Road-safety fears lead to rejection of home on Northumberland coast
Councillors were sympathetic to a couple wanting to build their '˜dream home' in a north Northumberland coastal village, but felt they had to follow the advice on road safety.
A second attempt for a new house in Craster, which was refused by a single vote in the summer, was still considered unacceptable by planners and council officers when it went back before the North Northumberland Local Area Council on Thursday (December 20).
This time, it was rejected by six votes to two on the grounds of road-safety and its impact on the area of outstanding natural beauty (AONB), with the highways issues being the major talking point at the meeting.
The proposal was for a single-storey property, on land west of 15 Dunstanburgh Road, which would use the sloping site to incorporate a split-level, open-plan internal arrangement.
The position of the house on the plot had been moved further down the slope, while other changes included a lower overall height, lower roof pitch as well as changing the materials for the windows and external cladding.
Nonetheless, the AONB partnership and Craster Parish Council maintained their objections and planners said the latest bid should be refused for the same reasons as before.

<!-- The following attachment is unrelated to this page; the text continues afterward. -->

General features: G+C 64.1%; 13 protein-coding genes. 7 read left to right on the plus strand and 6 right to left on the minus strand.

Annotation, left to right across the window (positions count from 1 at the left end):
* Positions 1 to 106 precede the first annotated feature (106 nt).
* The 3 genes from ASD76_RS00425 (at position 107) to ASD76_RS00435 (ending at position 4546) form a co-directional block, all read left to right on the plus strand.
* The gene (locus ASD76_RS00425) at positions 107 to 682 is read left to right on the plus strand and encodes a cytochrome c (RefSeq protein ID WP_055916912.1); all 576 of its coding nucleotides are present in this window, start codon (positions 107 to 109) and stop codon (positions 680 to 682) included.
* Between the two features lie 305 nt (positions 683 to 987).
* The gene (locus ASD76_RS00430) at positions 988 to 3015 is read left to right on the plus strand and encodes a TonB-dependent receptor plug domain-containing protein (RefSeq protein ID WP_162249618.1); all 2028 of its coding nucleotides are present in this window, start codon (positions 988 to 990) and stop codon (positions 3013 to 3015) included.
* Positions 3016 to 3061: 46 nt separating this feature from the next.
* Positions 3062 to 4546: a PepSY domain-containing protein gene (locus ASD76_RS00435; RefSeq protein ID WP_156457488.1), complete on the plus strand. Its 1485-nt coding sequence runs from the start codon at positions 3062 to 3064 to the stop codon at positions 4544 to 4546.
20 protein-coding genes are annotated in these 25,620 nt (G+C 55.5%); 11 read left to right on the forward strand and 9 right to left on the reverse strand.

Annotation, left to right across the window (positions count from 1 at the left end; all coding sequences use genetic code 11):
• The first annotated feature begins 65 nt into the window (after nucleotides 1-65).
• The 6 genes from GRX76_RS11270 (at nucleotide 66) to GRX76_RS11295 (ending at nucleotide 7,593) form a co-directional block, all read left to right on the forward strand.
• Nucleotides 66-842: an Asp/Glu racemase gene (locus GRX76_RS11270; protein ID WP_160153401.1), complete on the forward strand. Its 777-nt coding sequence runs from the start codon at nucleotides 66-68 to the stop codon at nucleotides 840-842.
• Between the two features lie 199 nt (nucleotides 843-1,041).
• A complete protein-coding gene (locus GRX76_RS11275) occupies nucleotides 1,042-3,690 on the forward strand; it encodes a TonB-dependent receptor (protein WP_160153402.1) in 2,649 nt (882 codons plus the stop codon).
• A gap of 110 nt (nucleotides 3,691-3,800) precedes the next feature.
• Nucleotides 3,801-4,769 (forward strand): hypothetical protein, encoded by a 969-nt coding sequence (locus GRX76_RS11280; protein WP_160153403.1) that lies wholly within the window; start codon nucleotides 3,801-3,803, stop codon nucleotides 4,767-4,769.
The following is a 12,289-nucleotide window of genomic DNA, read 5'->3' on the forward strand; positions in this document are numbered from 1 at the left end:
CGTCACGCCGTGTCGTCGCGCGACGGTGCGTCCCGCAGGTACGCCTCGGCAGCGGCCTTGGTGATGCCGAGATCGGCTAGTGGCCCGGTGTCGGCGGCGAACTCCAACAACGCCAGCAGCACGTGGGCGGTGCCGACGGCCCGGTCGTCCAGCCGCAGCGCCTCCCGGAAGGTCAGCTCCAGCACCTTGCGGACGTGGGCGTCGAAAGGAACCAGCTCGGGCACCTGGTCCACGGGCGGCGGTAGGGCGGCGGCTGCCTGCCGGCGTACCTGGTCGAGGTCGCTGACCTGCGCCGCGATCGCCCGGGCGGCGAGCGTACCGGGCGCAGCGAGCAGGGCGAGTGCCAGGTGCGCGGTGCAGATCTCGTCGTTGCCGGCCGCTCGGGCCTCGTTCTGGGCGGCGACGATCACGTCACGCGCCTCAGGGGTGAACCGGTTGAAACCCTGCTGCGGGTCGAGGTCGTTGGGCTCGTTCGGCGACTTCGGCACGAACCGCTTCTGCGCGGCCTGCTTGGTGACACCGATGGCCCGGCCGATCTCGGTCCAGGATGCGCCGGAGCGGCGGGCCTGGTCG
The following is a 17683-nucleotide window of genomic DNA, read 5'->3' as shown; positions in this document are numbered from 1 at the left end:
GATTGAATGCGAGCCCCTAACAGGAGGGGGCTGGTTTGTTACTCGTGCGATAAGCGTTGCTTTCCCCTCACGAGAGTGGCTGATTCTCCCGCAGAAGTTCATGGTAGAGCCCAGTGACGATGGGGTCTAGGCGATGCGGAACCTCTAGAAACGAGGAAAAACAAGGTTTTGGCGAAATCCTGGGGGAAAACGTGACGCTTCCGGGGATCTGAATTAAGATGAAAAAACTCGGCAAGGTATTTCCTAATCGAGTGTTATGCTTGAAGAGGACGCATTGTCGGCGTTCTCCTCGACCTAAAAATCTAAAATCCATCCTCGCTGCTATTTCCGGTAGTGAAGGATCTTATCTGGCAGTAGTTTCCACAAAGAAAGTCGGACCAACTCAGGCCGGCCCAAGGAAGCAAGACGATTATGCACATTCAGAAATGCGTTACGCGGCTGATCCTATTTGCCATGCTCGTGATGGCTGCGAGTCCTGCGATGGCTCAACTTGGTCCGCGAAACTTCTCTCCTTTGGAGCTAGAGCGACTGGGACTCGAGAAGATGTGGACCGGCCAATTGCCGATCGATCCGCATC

Highways officer Graham Fairs said that the access, off Dunstanburgh Road, is ‘so substandard that it could never be safe and suitable, within the grounds of the planning framework’.
Moving refusal, Coun Wendy Pattison said: “I do have sympathy for the applicants because they want to live in Craster and it seems like a dream home.
“But – and I’m not saying it would happen – I could never forgive myself if someone was injured at that junction.”
Coun Georgina Hill, who seconded the motion, added: “I don’t enjoy this and it would be great if there was a way that you could get your house, but public safety has to come first.”
Earlier in the meeting, Chapel Row resident David Bonser set out a strong case about how the highways issues meant the application should not be approved and he was backed up by Coun Margaret Brooks, from Craster Parish Council.
“One couple’s dream home on a greenfield site should not take precedent over community safety,” he said.
However, applicant Michael Heslop was equally convincing in outlining why the objections don’t stack up, pointing to the number of vehicles which already use the access track and the fact that the site is currently used for parking.
Ben O'Connell, Local Democracy Reporting Service